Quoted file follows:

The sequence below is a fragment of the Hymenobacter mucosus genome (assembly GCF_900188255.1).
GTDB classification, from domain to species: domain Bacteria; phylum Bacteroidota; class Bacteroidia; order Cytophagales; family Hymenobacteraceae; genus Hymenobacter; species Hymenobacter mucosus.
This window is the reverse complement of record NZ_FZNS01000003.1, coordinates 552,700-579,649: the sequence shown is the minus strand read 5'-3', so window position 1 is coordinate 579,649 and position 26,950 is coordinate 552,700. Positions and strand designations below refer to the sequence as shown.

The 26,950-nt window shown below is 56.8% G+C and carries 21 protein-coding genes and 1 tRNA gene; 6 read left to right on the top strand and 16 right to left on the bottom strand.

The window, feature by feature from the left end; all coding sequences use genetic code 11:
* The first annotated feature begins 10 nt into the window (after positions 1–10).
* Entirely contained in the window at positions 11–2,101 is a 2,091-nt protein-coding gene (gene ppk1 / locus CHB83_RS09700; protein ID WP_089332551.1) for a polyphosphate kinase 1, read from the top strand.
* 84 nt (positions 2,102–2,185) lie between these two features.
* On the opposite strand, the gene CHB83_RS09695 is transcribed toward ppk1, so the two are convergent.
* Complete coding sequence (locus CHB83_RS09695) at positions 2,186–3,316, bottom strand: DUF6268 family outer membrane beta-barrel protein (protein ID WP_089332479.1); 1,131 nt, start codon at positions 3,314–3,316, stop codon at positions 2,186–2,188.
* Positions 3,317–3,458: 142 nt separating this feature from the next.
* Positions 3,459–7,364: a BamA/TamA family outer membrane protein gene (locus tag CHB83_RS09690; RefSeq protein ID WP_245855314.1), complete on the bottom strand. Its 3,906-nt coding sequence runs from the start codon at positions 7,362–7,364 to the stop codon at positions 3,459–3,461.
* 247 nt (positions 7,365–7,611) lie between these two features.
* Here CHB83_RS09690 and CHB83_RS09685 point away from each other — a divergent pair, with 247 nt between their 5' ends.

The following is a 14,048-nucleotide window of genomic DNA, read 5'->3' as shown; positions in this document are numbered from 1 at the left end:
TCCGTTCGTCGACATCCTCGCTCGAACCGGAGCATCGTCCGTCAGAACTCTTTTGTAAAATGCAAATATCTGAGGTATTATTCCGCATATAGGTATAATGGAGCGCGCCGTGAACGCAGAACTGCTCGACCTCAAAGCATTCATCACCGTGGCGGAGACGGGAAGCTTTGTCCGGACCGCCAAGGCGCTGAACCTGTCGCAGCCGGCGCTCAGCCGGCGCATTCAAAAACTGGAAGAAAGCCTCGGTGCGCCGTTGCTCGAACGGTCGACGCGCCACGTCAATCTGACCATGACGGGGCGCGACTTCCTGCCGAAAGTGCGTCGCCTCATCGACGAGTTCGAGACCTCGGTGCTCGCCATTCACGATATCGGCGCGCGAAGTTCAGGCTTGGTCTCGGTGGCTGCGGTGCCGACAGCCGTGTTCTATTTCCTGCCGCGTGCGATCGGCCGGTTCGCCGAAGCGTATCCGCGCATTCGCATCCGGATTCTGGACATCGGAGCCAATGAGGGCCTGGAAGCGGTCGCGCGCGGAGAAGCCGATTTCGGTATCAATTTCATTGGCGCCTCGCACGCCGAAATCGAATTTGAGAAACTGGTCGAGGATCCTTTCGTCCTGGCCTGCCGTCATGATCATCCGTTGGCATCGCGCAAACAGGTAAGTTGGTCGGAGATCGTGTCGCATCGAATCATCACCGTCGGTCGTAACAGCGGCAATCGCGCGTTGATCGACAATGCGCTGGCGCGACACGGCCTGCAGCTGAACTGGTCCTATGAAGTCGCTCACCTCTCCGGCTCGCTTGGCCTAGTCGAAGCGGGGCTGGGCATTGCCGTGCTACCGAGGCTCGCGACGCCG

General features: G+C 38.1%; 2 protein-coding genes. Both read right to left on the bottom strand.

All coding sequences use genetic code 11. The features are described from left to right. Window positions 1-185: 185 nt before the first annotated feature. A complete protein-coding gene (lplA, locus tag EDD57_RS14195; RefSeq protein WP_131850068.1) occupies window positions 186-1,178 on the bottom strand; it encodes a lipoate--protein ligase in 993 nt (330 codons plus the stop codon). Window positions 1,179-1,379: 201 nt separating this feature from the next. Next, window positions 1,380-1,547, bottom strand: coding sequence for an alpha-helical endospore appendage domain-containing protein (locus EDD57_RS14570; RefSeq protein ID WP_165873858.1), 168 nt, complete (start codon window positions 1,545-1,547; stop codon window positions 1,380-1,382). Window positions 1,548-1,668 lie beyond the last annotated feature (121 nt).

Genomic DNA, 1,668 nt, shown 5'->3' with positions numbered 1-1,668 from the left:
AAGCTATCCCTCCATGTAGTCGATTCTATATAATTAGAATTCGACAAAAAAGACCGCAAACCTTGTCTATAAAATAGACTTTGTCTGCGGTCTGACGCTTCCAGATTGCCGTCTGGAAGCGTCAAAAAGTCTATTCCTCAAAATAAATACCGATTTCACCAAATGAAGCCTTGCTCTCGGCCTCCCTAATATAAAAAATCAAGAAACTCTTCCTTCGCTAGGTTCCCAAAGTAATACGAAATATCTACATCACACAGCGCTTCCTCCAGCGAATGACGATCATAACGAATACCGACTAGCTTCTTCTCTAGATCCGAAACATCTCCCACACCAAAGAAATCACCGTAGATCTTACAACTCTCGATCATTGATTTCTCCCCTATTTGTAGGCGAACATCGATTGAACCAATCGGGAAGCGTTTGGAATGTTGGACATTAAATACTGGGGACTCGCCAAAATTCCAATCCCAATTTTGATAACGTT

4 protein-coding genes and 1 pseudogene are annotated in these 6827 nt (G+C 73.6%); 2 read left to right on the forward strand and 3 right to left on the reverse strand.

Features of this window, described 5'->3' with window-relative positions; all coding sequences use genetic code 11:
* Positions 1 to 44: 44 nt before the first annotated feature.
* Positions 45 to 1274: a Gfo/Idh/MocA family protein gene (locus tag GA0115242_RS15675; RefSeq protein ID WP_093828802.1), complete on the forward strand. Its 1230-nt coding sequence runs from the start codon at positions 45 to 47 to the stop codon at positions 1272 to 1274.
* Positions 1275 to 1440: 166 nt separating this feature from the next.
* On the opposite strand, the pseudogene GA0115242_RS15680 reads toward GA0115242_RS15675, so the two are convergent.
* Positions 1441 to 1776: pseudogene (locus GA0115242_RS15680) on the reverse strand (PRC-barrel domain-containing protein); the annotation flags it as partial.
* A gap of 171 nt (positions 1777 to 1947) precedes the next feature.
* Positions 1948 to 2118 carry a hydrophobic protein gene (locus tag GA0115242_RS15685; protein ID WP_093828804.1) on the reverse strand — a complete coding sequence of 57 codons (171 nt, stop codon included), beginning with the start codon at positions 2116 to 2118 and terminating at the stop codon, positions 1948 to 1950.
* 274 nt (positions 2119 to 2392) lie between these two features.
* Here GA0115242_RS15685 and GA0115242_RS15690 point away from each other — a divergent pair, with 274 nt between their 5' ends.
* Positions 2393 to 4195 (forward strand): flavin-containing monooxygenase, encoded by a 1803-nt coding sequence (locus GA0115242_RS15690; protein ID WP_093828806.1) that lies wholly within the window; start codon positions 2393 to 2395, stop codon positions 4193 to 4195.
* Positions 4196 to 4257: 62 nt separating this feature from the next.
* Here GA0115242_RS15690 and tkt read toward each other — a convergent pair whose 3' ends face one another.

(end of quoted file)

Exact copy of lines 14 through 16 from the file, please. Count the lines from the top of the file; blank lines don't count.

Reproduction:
* Here CHB83_RS09690 and CHB83_RS09685 point away from each other — a divergent pair, with 247 nt between their 5' ends.

The following is a 14,048-nucleotide window of genomic DNA, read 5'->3' as shown; positions in this document are numbered from 1 at the left end:
TCCGTTCGTCGACATCCTCGCTCGAACCGGAGCATCGTCCGTCAGAACTCTTTTGTAAAATGCAAATATCTGAGGTATTATTCCGCATATAGGTATAATGGAGCGCGCCGTGAACGCAGAACTGCTCGACCTCAAAGCATTCATCACCGTGGCGGAGACGGGAAGCTTTGTCCGGACCGCCAAGGCGCTGAACCTGTCGCAGCCGGCGCTCAGCCGGCGCATTCAAAAACTGGAAGAAAGCCTCGGTGCGCCGTTGCTCGAACGGTCGACGCGCCACGTCAATCTGACCATGACGGGGCGCGACTTCCTGCCGAAAGTGCGTCGCCTCATCGACGAGTTCGAGACCTCGGTGCTCGCCATTCACGATATCGGCGCGCGAAGTTCAGGCTTGGTCTCGGTGGCTGCGGTGCCGACAGCCGTGTTCTATTTCCTGCCGCGTGCGATCGGCCGGTTCGCCGAAGCGTATCCGCGCATTCGCATCCGGATTCTGGACATCGGAGCCAATGAGGGCCTGGAAGCGGTCGCGCGCGGAGAAGCCGATTTCGGTATCAATTTCATTGGCGCCTCGCACGCCGAAATCGAATTTGAGAAACTGGTCGAGGATCCTTTCGTCCTGGCCTGCCGTCATGATCATCCGTTGGCATCGCGCAAACAGGTAAGTTGGTCGGAGATCGTGTCGCATCGAATCATCACCGTCGGTCGTAACAGCGGCAATCGCGCGTTGATCGACAATGCGCTGGCGCGACACGGCCTGCAGCTGAACTGGTCCTATGAAGTCGCTCACCTCTCCGGCTCGCTTGGCCTAGTCGAAGCGGGGCTGGGCATTGCCGTGCTACCGAGGCTCGCGACGCCG